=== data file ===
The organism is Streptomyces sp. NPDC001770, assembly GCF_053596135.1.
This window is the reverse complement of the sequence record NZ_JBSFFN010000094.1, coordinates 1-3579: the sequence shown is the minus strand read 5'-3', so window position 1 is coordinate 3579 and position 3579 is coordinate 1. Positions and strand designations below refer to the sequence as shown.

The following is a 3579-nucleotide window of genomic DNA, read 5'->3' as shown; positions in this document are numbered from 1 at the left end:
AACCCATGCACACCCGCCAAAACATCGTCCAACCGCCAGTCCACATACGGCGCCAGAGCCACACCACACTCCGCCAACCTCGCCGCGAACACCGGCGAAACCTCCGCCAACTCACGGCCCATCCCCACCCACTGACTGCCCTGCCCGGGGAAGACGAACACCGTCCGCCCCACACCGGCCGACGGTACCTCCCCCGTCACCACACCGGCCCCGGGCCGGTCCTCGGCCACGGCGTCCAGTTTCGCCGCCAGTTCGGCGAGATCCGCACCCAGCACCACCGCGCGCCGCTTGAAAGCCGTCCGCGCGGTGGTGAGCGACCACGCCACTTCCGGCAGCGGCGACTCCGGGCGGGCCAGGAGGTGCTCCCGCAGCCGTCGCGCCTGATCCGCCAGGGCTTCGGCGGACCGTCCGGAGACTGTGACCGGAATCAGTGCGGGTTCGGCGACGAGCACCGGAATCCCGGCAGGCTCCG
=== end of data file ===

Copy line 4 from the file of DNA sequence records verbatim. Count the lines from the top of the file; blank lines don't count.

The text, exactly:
AACCCATGCACACCCGCCAAAACATCGTCCAACCGCCAGTCCACATACGGCGCCAGAGCCACACCACACTCCGCCAACCTCGCCGCGAACACCGGCGAAACCTCCGCCAACTCACGGCCCATCCCCACCCACTGACTGCCCTGCCCGGGGAAGACGAACACCGTCCGCCCCACACCGGCCGACGGTACCTCCCCCGTCACCACACCGGCCCCGGGCCGGTCCTCGGCCACGGCGTCCAGTTTCGCCGCCAGTTCGGCGAGATCCGCACCCAGCACCACCGCGCGCCGCTTGAAAGCCGTCCGCGCGGTGGTGAGCGACCACGCCACTTCCGGCAGCGGCGACTCCGGGCGGGCCAGGAGGTGCTCCCGCAGCCGTCGCGCCTGATCCGCCAGGGCTTCGGCGGACCGTCCGGAGACTGTGACCGGAATCAGTGCGGGTTCGGCGACGAGCACCGGAATCCCGGCAGGCTCCG